The Hispanic population is the fastest growing minority group in the United States. However, according to a 2010 study by the U.S. Department of Health and Human Services (National Sample Survey of Registered Nurses), out of 3.2 million registered nurses in the U.S., only 3.6% are Hispanic. What this means is that Hispanics as a percentage of the overall population are underrepresented in the nursing profession. To address this issue and to help Hispanics/Latinos pursue college degrees and become registered nurses, many local, regional and national associations, civic organizations and private foundations have created scholarship and grant opportunities to aid students with the cost of attending college.

Even with the many opportunities to apply for financial aid and scholarships, the college funding process can be intimidating, but it is important for students and their families to realize that the education system now offers more choice and opportunity than ever before. With access to a computer and the Internet, a student can enroll, take classes and graduate while still living within their home support structure. With some additional effort, a student or parent can also research and apply for the many annual grants and scholarships that are specifically set aside for students with a Hispanic/Latino background.

For example, our website, DiversityNursing.com, offers an annual $5,000 Education Award that can be used to start or continue your nursing education. There is one winner who receives the $5,000 and is drawn every year in May during Nurses Week. To date, we have given away $35,000 in educational funding and our next award will be drawn during Nurses Week 2016. For information, terms and conditions, and to register for our award, please visit http://www.diversitynursing.com. There is no essay requirement!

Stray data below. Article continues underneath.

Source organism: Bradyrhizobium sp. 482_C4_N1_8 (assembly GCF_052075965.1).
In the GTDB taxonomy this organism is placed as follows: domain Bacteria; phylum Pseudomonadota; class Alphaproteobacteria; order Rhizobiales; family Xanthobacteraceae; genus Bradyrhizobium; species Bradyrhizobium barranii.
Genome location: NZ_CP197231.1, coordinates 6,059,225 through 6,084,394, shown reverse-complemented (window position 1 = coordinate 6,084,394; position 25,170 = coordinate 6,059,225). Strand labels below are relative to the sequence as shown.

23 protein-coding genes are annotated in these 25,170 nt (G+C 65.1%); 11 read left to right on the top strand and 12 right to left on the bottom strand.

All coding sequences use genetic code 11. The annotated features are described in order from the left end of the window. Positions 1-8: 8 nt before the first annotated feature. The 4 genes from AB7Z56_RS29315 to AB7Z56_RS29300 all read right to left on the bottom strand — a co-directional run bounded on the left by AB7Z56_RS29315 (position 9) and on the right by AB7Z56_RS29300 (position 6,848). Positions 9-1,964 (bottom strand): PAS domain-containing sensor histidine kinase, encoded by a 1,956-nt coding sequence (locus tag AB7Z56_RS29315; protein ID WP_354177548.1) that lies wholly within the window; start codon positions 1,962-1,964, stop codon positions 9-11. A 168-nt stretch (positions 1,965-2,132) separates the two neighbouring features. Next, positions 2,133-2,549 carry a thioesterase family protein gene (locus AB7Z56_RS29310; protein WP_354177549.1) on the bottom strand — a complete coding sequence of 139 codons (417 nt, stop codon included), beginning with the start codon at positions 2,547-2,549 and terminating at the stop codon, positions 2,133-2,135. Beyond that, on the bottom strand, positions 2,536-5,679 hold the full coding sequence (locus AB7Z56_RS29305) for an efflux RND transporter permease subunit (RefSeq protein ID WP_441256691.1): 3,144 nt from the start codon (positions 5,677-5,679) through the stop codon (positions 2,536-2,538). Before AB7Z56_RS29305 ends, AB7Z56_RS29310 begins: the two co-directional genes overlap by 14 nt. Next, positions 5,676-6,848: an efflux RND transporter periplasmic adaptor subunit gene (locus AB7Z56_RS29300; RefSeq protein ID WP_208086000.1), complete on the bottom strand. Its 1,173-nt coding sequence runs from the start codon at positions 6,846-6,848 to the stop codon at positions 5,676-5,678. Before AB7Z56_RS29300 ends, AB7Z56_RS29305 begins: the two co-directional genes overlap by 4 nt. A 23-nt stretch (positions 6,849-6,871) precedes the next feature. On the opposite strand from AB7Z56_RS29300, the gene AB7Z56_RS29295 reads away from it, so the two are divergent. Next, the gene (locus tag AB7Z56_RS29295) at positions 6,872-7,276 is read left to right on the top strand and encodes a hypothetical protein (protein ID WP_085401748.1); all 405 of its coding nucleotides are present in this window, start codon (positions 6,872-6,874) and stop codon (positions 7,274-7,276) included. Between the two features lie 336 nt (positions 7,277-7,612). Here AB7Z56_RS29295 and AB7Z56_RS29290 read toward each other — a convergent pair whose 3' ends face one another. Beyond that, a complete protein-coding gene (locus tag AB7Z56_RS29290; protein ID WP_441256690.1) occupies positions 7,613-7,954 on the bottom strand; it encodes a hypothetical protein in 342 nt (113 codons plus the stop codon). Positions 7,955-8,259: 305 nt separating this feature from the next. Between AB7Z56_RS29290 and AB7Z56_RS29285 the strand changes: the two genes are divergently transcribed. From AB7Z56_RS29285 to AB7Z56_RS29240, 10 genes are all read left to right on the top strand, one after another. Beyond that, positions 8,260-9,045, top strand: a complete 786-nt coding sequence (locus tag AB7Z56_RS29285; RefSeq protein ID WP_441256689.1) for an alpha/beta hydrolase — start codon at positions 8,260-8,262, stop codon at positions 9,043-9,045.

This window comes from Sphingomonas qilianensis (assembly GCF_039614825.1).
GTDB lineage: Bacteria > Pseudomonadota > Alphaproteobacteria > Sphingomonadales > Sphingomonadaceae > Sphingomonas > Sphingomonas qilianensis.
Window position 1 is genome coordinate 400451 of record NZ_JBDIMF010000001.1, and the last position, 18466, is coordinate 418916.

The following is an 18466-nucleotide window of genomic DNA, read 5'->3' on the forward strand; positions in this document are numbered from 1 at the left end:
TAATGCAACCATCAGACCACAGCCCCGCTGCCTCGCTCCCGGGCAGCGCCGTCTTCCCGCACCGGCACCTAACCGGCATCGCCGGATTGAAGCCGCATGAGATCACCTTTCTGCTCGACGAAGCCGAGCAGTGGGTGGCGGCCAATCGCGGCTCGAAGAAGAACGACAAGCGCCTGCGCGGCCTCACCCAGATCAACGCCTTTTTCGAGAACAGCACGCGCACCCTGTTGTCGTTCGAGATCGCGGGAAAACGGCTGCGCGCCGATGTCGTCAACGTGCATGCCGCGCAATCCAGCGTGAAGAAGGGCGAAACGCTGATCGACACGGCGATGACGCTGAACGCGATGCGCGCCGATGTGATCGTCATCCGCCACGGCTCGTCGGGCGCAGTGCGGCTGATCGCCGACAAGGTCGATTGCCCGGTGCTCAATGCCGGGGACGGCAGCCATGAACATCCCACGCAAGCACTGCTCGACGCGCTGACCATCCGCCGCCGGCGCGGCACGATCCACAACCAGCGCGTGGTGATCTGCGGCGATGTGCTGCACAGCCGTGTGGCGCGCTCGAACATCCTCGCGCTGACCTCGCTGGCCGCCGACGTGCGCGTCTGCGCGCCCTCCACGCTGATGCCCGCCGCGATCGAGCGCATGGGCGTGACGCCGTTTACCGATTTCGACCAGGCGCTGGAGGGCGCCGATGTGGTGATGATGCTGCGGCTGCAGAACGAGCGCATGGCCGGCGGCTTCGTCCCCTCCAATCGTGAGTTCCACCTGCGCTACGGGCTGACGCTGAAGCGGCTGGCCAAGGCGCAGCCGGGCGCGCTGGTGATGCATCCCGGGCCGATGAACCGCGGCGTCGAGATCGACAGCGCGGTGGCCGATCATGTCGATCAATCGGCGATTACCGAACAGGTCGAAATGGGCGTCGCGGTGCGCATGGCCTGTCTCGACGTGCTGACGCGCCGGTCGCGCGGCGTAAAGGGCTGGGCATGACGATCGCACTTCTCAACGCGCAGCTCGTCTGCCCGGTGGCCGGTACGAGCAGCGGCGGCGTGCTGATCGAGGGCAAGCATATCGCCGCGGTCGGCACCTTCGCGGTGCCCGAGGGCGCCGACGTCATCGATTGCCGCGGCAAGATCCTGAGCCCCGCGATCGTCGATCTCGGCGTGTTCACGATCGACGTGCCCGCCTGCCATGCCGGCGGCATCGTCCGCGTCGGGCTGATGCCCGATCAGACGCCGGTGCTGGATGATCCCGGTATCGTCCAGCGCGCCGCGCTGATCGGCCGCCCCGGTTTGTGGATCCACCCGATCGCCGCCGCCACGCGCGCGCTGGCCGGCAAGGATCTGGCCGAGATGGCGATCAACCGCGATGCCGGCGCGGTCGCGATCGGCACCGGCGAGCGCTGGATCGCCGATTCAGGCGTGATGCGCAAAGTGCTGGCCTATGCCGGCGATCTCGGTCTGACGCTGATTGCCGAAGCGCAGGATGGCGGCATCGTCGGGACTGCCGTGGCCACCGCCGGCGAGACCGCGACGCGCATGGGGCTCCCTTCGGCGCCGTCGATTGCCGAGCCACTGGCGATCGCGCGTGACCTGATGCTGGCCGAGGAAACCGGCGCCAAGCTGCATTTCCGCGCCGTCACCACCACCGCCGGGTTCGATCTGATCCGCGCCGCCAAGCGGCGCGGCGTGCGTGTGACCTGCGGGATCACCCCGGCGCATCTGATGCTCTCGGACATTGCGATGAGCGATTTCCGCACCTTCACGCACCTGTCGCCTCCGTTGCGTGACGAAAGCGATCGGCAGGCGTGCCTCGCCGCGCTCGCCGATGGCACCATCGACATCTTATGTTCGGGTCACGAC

If you’re considering a nursing career or are continuing your nursing education, According to Scholarships.com®, “Colleges are always looking to diversify their campuses and to make their schools more accessible to students of all ethnicities, economic backgrounds and religious beliefs. For this reason, many scholarships are restricted to minority students, Hispanics being one of them.”

We encourage all students to take advantage of the many opportunities to help fund your college aspirations. There are financial resources available to help make your college dreams a reality! And if you have time constraints due to a busy life, consider taking your classes online.

I’m compensated by University of Phoenix for this blog. As always, all thoughts and opinions are my own.

Topics: education, nursing, economic, nursing degree

Advantages Of Being Bilingual in Nursing

Posted by Erica Bettencourt

Thu, Jun 25, 2015 @ 09:02 AM

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By Pat Magrath – DiversityNursing.com